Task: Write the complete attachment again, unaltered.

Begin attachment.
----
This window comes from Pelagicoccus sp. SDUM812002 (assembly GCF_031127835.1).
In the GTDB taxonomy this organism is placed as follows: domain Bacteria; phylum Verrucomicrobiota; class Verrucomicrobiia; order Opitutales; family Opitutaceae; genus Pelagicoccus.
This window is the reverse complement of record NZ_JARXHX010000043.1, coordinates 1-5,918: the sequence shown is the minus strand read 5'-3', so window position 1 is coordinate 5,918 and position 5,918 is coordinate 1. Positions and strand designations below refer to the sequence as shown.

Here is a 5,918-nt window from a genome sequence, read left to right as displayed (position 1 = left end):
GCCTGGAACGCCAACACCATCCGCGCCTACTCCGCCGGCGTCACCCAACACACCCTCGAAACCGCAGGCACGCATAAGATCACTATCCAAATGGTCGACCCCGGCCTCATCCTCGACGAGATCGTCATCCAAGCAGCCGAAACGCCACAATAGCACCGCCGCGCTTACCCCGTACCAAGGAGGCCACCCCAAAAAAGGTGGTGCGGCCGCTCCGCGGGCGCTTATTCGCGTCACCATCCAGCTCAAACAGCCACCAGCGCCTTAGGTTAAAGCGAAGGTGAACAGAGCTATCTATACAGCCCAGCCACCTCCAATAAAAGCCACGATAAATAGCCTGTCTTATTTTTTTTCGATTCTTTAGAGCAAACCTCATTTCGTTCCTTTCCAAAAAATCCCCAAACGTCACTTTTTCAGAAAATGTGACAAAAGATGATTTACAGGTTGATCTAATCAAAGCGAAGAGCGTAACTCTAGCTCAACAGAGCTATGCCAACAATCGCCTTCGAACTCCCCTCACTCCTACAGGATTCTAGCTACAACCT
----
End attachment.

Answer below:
This window comes from Pelagicoccus sp. SDUM812002 (assembly GCF_031127835.1).
In the GTDB taxonomy this organism is placed as follows: domain Bacteria; phylum Verrucomicrobiota; class Verrucomicrobiia; order Opitutales; family Opitutaceae; genus Pelagicoccus.
This window is the reverse complement of record NZ_JARXHX010000043.1, coordinates 1-5,918: the sequence shown is the minus strand read 5'-3', so window position 1 is coordinate 5,918 and position 5,918 is coordinate 1. Positions and strand designations below refer to the sequence as shown.

Here is a 5,918-nt window from a genome sequence, read left to right as displayed (position 1 = left end):
GCCTGGAACGCCAACACCATCCGCGCCTACTCCGCCGGCGTCACCCAACACACCCTCGAAACCGCAGGCACGCATAAGATCACTATCCAAATGGTCGACCCCGGCCTCATCCTCGACGAGATCGTCATCCAAGCAGCCGAAACGCCACAATAGCACCGCCGCGCTTACCCCGTACCAAGGAGGCCACCCCAAAAAAGGTGGTGCGGCCGCTCCGCGGGCGCTTATTCGCGTCACCATCCAGCTCAAACAGCCACCAGCGCCTTAGGTTAAAGCGAAGGTGAACAGAGCTATCTATACAGCCCAGCCACCTCCAATAAAAGCCACGATAAATAGCCTGTCTTATTTTTTTTCGATTCTTTAGAGCAAACCTCATTTCGTTCCTTTCCAAAAAATCCCCAAACGTCACTTTTTCAGAAAATGTGACAAAAGATGATTTACAGGTTGATCTAATCAAAGCGAAGAGCGTAACTCTAGCTCAACAGAGCTATGCCAACAATCGCCTTCGAACTCCCCTCACTCCTACAGGATTCTAGCTACAACCT